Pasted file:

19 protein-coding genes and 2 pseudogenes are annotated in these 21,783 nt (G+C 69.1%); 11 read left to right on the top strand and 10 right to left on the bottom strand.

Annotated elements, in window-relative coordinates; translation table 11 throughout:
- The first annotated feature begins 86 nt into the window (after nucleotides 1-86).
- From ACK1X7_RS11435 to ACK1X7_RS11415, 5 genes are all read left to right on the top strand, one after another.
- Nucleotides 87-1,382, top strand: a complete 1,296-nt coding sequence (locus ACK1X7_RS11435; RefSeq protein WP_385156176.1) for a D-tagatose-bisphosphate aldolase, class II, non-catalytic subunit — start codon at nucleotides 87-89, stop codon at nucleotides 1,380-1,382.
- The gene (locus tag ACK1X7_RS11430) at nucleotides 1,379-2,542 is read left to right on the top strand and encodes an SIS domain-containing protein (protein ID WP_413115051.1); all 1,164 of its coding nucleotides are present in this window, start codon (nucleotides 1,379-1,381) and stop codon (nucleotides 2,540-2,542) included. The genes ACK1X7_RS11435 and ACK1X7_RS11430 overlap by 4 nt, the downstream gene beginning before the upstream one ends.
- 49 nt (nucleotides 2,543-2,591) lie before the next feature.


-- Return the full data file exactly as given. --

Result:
19 protein-coding genes and 2 pseudogenes are annotated in these 21,783 nt (G+C 69.1%); 11 read left to right on the top strand and 10 right to left on the bottom strand.

Annotated elements, in window-relative coordinates; translation table 11 throughout:
- The first annotated feature begins 86 nt into the window (after nucleotides 1-86).
- From ACK1X7_RS11435 to ACK1X7_RS11415, 5 genes are all read left to right on the top strand, one after another.
- Nucleotides 87-1,382, top strand: a complete 1,296-nt coding sequence (locus ACK1X7_RS11435; RefSeq protein WP_385156176.1) for a D-tagatose-bisphosphate aldolase, class II, non-catalytic subunit — start codon at nucleotides 87-89, stop codon at nucleotides 1,380-1,382.
- The gene (locus tag ACK1X7_RS11430) at nucleotides 1,379-2,542 is read left to right on the top strand and encodes an SIS domain-containing protein (protein ID WP_413115051.1); all 1,164 of its coding nucleotides are present in this window, start codon (nucleotides 1,379-1,381) and stop codon (nucleotides 2,540-2,542) included. The genes ACK1X7_RS11435 and ACK1X7_RS11430 overlap by 4 nt, the downstream gene beginning before the upstream one ends.
- 49 nt (nucleotides 2,543-2,591) lie before the next feature.